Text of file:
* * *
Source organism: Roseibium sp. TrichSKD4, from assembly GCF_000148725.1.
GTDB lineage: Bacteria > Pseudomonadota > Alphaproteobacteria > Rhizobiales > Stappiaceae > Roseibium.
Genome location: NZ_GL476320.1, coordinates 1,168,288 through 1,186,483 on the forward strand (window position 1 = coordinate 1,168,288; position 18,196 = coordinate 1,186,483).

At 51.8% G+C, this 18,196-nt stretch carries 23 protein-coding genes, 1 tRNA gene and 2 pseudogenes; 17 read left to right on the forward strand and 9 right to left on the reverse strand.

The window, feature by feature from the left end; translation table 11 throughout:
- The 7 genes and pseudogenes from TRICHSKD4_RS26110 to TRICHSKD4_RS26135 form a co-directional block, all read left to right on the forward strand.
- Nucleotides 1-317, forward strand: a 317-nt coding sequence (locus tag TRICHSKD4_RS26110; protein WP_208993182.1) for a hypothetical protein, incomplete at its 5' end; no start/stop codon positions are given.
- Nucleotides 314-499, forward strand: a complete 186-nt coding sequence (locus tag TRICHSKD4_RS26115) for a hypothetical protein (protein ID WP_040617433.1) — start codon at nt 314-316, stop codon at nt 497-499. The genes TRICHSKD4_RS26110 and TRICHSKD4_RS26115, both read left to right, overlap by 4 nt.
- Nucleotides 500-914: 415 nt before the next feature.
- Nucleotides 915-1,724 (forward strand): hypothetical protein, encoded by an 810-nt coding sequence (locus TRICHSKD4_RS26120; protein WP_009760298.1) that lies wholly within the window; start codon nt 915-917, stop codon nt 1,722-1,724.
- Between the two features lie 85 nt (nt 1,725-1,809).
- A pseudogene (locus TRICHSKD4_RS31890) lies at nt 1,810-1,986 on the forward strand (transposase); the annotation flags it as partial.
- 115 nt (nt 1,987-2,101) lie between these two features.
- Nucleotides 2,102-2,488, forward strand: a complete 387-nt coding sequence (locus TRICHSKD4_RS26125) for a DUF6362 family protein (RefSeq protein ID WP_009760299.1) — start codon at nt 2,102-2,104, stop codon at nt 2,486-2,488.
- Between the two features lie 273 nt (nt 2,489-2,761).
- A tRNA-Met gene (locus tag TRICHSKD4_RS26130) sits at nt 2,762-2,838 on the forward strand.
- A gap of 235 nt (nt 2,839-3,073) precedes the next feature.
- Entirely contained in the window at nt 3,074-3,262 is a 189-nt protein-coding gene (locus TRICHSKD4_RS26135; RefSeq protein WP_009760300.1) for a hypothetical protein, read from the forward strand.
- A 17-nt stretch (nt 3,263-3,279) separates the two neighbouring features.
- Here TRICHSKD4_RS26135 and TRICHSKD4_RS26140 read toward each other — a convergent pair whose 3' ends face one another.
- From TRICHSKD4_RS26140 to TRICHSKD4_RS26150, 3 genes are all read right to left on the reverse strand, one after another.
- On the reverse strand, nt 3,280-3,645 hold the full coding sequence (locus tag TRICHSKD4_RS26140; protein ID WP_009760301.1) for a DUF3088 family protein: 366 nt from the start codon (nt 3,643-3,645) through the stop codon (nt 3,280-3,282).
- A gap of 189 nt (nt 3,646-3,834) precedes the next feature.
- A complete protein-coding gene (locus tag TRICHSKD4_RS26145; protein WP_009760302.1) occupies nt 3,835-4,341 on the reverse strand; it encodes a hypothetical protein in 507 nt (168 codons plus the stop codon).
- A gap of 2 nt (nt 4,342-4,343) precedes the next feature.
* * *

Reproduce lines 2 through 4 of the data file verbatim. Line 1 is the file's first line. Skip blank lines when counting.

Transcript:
GTDB lineage: Bacteria > Pseudomonadota > Alphaproteobacteria > Rhizobiales > Stappiaceae > Roseibium.
Genome location: NZ_GL476320.1, coordinates 1,168,288 through 1,186,483 on the forward strand (window position 1 = coordinate 1,168,288; position 18,196 = coordinate 1,186,483).

At 51.8% G+C, this 18,196-nt stretch carries 23 protein-coding genes, 1 tRNA gene and 2 pseudogenes; 17 read left to right on the forward strand and 9 right to left on the reverse strand.